The author's book is part terror tale, part love letter to indie-rock. 
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When not writing acclaimed horror novels like 2018's The Cabin at the End of the World and 2020's Survivor Song, author Paul Tremblay works as a high school maths teacher. That dedication to the scholastic cause was handsomely repaid in the fall of 2019 when a student announced their intention to assist with services at a local funeral home.

"I was sitting there in school assembly and a kid went went to the podium and said, 'Hey, I'm starting this club called The Pallbearers Club,'" says Tremblay. "I was half-asleep at the time, because it was Monday morning, but instantly sat up and was like, oh, that's a really sweet thing to do, like a nice community service, but the horror writer in me went, oh, I've got to use this. I had to find a way to use that title."

cover of The Pallbearers Club (photo credit: Harper Collins) and of author Paul Tremblay (photo credit: courtesy of Paul Tremblay)
Cult band Hüsker Dü inspired Paul Tremblay's rocking new horror novel 'The Pallbearers Club'
| Credit: courtesy of Paul Tremblay; Harper Collins

The result of that thought is Tremblay's new novel which is titled, yes, The Pallbearers Club (out July 5). The book concerns an awkward, lonely teenager whose decision to establish the titular organization inspires a lot of unintended consequences, both good and terrifying.

"The book is presented as a found memoir of a character who calls himself Art Barbara," says Tremblay. "When Art was in high school in the late '80s, he was very much a loner, he didn't have many friends. Desperate to go to college out of his town, he needs an extracurricular activity, so he starts what's called The Pallbearers Club, where he and other members will volunteer at a local funeral home to serve [at the funerals of] the elderly and homeless that don't have very many or any living relatives. A strange woman, Mercy, joins the club. Then it's really Art and Mercy's friendship or frenemy-ship, however you want to call it, [that] is really detailed through the next few decades." The twist: Art comes to believe that Mercy might be a supernatural being. "Yeah, she may or may not be a figure from an odd nook of New England historical folklore," says Tremblay.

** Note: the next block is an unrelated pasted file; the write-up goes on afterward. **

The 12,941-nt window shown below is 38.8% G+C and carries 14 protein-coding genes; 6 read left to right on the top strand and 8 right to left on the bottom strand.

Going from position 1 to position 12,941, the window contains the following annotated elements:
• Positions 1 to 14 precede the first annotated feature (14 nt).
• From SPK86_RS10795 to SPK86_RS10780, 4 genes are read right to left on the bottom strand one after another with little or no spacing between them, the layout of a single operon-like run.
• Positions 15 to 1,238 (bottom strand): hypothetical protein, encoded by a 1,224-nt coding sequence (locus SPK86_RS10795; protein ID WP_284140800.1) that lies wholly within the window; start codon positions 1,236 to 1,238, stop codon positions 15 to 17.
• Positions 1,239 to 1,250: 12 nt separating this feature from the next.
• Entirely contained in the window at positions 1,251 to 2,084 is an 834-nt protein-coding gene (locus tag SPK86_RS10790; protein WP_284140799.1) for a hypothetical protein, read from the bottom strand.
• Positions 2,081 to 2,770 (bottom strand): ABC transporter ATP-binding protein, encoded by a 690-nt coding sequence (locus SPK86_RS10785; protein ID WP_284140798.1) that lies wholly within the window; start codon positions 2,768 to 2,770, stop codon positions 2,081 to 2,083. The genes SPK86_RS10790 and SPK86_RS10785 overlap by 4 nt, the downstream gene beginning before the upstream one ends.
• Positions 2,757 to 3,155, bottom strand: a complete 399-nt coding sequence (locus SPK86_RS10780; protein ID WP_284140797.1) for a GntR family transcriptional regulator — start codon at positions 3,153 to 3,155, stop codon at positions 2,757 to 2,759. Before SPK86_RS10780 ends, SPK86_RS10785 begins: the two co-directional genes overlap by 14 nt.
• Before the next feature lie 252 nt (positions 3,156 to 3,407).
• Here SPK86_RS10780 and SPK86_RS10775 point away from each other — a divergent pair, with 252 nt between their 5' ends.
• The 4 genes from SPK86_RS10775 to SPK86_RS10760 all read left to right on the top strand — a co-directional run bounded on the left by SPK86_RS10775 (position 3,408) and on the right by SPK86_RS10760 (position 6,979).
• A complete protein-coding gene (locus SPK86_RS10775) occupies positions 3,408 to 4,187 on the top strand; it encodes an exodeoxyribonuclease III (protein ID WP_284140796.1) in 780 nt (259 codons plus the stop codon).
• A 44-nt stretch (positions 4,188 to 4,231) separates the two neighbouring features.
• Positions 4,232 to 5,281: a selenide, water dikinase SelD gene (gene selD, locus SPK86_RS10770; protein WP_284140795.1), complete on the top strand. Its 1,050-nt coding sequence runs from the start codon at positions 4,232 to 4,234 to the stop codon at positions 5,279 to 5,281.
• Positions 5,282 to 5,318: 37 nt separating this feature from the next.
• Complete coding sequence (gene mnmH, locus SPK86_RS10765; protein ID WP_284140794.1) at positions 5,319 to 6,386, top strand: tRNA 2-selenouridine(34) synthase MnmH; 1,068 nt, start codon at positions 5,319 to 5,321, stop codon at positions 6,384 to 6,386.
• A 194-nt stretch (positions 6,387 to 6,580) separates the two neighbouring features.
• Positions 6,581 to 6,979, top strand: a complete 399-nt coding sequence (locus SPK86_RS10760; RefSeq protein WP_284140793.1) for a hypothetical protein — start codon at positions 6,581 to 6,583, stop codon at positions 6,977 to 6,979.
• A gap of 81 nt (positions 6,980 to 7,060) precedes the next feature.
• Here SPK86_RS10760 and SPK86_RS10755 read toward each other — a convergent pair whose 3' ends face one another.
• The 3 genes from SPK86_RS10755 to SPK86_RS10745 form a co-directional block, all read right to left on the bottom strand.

The tale is related in the form of an autobiographical transcript by Art with handwritten responses and notes from Mercy.

"Almost right away I was like, oh, I'm going to write this as a found memoir of someone I could have been, essentially," says Tremblay. "Art Barbara is very much a stand-in for an alternative universe me. I said, okay, it's a found memoir, [but] who found it? Once I stumbled upon the Art and Mercy friendship a [I realized] oh, Mercy has to get her say with Art speculating these outlandish things that involve the supernatural. I thought it only fair that at the end of every chapter Mercy writes a handwritten response, but she also can't help herself, and as she goes through the book she writes notes in the margins. To me, that's a vital component of the story. Yeah, Mercy gets to call Art on his bull---."

One thing we know for sure early on about Mercy? She is a fan of influential '80s indie-rockers Hüsker Dü and swiftly turns Art on to the Bob Mould-led band. Indeed, while The Pallbearers Club is a horror novel it is also a love letter to the group with each chapter named after a song by the trio.

"My first love really was music," says Tremblay. "It kept me going through high school. I spent so many of my days going home and lying underneath giant tented wooden speakers. I always imagined being some sort of guitar hero. I taught myself guitar. I had a friend Walter, who is a really good drummer, and we recorded some stuff on four track tapes, but I never had an officially band. I guess that was a step too far for me! The book has its story, and hopefully it's exciting and funny, but it's about my love for music, and how that changed me and made me want to create. I unfortunately figured out that I was a better writer than a musician."

Tremblay explains that, while Mould is aware of the book's existence, the writer doesn't know if he has read it.

"I wrote to him and his agent to get permission to quote from a song lyric at the beginning of the book, which Bob kindly allowed us to use," he says. "I have no idea if he 's read it or not. I'm sure he gets tons of requests of his time. But I hope if he does read it, he gets a kick out of it."

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